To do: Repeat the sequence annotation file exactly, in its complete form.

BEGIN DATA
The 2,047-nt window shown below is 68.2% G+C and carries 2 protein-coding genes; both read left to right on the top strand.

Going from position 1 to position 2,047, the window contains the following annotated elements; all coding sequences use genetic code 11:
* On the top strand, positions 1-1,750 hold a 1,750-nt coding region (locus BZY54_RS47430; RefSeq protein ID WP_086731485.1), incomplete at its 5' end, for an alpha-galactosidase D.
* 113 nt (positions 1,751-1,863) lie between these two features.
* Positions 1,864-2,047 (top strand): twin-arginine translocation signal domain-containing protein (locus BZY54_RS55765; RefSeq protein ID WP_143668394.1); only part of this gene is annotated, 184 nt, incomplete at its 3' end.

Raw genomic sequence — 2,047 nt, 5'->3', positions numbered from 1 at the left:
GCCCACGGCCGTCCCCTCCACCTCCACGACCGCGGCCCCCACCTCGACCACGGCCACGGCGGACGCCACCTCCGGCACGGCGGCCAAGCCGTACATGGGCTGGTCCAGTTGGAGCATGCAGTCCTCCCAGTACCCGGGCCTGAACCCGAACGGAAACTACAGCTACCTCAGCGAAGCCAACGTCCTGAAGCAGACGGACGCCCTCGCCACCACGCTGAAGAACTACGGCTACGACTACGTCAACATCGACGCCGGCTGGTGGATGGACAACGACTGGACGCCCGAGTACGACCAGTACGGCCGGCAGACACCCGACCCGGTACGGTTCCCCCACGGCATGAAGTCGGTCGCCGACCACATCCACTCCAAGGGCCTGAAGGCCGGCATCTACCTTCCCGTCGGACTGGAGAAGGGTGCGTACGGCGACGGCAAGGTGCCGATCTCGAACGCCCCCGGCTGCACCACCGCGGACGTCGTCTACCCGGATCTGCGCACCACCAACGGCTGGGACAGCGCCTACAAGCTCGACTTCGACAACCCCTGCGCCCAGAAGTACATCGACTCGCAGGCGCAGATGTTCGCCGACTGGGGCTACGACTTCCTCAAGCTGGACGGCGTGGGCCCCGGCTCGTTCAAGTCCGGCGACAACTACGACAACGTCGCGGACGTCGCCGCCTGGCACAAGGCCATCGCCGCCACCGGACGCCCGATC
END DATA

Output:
The 2,047-nt window shown below is 68.2% G+C and carries 2 protein-coding genes; both read left to right on the top strand.

Going from position 1 to position 2,047, the window contains the following annotated elements; all coding sequences use genetic code 11:
* On the top strand, positions 1-1,750 hold a 1,750-nt coding region (locus BZY54_RS47430; RefSeq protein ID WP_086731485.1), incomplete at its 5' end, for an alpha-galactosidase D.
* 113 nt (positions 1,751-1,863) lie between these two features.
* Positions 1,864-2,047 (top strand): twin-arginine translocation signal domain-containing protein (locus BZY54_RS55765; RefSeq protein ID WP_143668394.1); only part of this gene is annotated, 184 nt, incomplete at its 3' end.

Raw genomic sequence — 2,047 nt, 5'->3', positions numbered from 1 at the left:
GCCCACGGCCGTCCCCTCCACCTCCACGACCGCGGCCCCCACCTCGACCACGGCCACGGCGGACGCCACCTCCGGCACGGCGGCCAAGCCGTACATGGGCTGGTCCAGTTGGAGCATGCAGTCCTCCCAGTACCCGGGCCTGAACCCGAACGGAAACTACAGCTACCTCAGCGAAGCCAACGTCCTGAAGCAGACGGACGCCCTCGCCACCACGCTGAAGAACTACGGCTACGACTACGTCAACATCGACGCCGGCTGGTGGATGGACAACGACTGGACGCCCGAGTACGACCAGTACGGCCGGCAGACACCCGACCCGGTACGGTTCCCCCACGGCATGAAGTCGGTCGCCGACCACATCCACTCCAAGGGCCTGAAGGCCGGCATCTACCTTCCCGTCGGACTGGAGAAGGGTGCGTACGGCGACGGCAAGGTGCCGATCTCGAACGCCCCCGGCTGCACCACCGCGGACGTCGTCTACCCGGATCTGCGCACCACCAACGGCTGGGACAGCGCCTACAAGCTCGACTTCGACAACCCCTGCGCCCAGAAGTACATCGACTCGCAGGCGCAGATGTTCGCCGACTGGGGCTACGACTTCCTCAAGCTGGACGGCGTGGGCCCCGGCTCGTTCAAGTCCGGCGACAACTACGACAACGTCGCGGACGTCGCCGCCTGGCACAAGGCCATCGCCGCCACCGGACGCCCGATC